Subjecting someone like Thilthorpe to the bustle and hustle of ruck contests will be more damaging than rewarding to the Crows' future endeavours, so acquiring another individual with a propensity to drift forward from the ruck will greater serve Adelaide in the longterm.

Candidates to steal

Option 1: Brandon Starcevich

Starcevich is on the larger side for a medium-sized defender but has an elite combination of strength and speed.

He's great at reading the play and working smaller opponents under the ball to generate intercept marks, while simultaneously being able to outwork larger forwards and position himself appropriately to spoil the ball in aerial contests.

If the Crows were to pinch him, Starcevich would slot effortlessly down back and free up the likes of Doedee and Dawson to predominately act as rebounding defenders, while permitting Milera to ease back into senior footy by taking on the oppositions best small forward.

Option 2: Sam Taylor

Taylor has great length and an impeccable knack for reading the ball in flight, which typically results in intercepts for his side.

Additionally, Taylor has great recovery speed and is more than capable of negating a number one forward, as evident by his strong performance on Tom Hawkins late last season.

Similar to Starcevich, Taylor would have a similar impact down back, except he would have a greater influence on Jordon Butts' ability to continue developing as a key defender. This would occur given that his style of play will negate the number of one-on-ones the youngster would typically be subjected to.

Option 3: Matt Taberner

Taberner is a big, athletic key forward who can move up the ground well and is more than capable of finding the goals in abundance when he's up and about.

He would relieve the pressure on the developing Thilthorpe, allowing him to largely roam the forward 50 as traditional full-forward.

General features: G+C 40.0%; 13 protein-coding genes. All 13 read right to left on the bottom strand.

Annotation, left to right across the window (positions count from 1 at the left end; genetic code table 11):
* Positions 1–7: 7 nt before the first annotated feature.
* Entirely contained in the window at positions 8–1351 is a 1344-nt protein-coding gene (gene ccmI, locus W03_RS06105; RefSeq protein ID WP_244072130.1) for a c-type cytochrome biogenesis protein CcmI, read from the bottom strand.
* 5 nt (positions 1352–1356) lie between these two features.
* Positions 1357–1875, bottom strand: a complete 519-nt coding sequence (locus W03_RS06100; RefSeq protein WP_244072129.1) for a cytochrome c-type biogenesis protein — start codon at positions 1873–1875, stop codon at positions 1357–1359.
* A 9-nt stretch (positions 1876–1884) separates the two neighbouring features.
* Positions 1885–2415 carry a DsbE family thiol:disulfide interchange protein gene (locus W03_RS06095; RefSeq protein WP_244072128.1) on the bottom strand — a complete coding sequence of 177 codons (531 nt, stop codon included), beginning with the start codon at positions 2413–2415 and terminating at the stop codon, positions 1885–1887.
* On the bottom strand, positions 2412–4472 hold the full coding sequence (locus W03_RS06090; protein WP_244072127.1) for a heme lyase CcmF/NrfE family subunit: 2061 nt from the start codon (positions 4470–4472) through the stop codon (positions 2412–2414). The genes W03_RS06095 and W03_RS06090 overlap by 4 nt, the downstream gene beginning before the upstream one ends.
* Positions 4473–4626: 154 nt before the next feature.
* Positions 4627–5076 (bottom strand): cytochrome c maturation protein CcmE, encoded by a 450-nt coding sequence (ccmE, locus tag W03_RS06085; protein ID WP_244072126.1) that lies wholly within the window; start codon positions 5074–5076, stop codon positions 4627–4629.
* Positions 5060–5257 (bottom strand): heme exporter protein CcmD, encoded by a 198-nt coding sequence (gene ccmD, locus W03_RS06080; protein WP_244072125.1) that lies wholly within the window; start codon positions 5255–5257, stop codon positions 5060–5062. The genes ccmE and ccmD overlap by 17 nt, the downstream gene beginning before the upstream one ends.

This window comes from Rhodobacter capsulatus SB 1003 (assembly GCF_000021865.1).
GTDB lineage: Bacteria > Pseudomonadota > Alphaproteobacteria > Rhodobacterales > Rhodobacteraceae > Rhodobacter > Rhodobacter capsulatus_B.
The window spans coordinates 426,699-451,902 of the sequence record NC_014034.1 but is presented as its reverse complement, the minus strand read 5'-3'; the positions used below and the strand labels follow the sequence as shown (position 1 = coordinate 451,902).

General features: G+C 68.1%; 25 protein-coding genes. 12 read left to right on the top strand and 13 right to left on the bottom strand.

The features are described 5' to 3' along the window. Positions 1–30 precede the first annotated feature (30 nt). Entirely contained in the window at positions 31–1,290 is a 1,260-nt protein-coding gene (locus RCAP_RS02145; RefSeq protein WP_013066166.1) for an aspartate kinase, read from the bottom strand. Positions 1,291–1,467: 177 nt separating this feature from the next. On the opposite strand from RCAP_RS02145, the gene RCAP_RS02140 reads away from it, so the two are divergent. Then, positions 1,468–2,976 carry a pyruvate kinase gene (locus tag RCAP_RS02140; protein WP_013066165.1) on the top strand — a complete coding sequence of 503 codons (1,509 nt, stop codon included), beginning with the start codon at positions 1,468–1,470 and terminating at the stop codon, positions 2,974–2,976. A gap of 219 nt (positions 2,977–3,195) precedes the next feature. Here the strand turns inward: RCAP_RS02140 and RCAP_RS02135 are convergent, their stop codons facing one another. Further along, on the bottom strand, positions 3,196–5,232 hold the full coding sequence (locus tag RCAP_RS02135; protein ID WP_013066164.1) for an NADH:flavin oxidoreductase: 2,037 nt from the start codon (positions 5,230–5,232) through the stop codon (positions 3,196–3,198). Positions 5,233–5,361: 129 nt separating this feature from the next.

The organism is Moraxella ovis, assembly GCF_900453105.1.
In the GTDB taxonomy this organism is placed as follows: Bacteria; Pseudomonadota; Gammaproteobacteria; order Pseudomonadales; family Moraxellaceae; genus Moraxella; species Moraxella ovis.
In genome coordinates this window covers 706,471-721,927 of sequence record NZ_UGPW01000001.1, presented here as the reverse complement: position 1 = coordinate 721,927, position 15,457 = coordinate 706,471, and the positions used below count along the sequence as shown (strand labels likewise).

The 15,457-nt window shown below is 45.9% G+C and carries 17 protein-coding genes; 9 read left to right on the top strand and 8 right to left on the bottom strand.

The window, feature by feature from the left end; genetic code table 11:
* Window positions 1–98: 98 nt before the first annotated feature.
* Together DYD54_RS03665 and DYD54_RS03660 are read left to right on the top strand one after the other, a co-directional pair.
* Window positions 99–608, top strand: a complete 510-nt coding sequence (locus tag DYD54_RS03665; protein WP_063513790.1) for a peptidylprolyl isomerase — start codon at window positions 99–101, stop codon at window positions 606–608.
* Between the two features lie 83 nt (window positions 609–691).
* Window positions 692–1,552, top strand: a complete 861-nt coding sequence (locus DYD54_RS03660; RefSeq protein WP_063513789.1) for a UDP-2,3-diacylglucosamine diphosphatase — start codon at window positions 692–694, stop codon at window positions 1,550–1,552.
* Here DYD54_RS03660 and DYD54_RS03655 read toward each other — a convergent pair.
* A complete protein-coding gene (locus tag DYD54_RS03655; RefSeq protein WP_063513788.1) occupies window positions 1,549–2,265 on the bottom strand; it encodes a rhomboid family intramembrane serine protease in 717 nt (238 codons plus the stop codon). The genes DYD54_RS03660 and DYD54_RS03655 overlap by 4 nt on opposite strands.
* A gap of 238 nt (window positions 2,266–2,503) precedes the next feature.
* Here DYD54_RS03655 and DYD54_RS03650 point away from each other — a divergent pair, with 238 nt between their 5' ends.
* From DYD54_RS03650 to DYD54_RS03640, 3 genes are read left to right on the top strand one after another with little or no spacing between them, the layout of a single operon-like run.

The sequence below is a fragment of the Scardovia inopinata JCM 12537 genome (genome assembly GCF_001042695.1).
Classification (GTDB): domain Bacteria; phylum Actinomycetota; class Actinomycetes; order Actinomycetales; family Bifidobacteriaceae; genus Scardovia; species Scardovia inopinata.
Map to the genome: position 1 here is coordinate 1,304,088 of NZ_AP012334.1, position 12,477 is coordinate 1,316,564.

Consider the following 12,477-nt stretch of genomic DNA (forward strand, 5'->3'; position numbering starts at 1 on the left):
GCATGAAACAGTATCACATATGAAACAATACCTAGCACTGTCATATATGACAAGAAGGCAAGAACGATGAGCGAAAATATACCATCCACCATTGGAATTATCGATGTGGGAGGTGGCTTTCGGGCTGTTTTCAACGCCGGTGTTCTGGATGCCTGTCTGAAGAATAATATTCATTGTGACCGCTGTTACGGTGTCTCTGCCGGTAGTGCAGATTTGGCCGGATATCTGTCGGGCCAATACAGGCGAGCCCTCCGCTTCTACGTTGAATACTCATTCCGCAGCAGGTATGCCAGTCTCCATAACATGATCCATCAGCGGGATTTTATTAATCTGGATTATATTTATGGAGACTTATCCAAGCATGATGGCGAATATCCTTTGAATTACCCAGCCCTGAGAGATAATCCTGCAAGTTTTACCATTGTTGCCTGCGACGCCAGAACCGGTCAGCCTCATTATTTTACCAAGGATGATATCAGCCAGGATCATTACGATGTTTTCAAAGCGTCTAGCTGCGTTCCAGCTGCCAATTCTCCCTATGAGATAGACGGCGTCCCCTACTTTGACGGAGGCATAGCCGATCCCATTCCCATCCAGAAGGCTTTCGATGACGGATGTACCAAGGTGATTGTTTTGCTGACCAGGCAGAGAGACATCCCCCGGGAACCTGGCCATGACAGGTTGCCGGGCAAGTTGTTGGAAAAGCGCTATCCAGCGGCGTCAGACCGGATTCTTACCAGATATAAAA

Taberner would also offer the Crows a reliable marking target who is fairly accurate in front of goal, something that will likely be lacking with Taylor Walker's future still unknown.

Option 4: Luke Jackson

There's no doubt that with his natural athleticism and attack on the footy that Luke Jackson is going to be a number one ruckman sooner rather than later.

However, he has displayed an uncanny ability to look comfortable in contested situations up forward and impact the scoreboard.

He would be a perfect compliment to Reilly O'Brien given his versatility, with the pair no doubt being able to dominate the hit-outs all game given both players' ability to impose all over the field.


It's gotta be a defender.

The Crows' largest issue is their back-six and if they're any chance to contend for finals they need to be able to make scoring difficult for their opposition.

The man most likely to plug the most holes down back is going to be Brandon Starcevich. For the reasons mentioned above, he offers Adelaide the most versatility in defence as he would allow others to play to their natural strengths.

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Starcevich's presence would also allow other developing defenders like Chayce Jones and Fischer McAsey to find their footing at AFL level while semi-shielding them from young defender mishaps.

His holistic impact can't be ignored when pondering this hypothetical, which is why Starcevich makes the most logical sense.

Next in the series, we'll take a look at Brisbane and their needs as they continue to push for a premiership.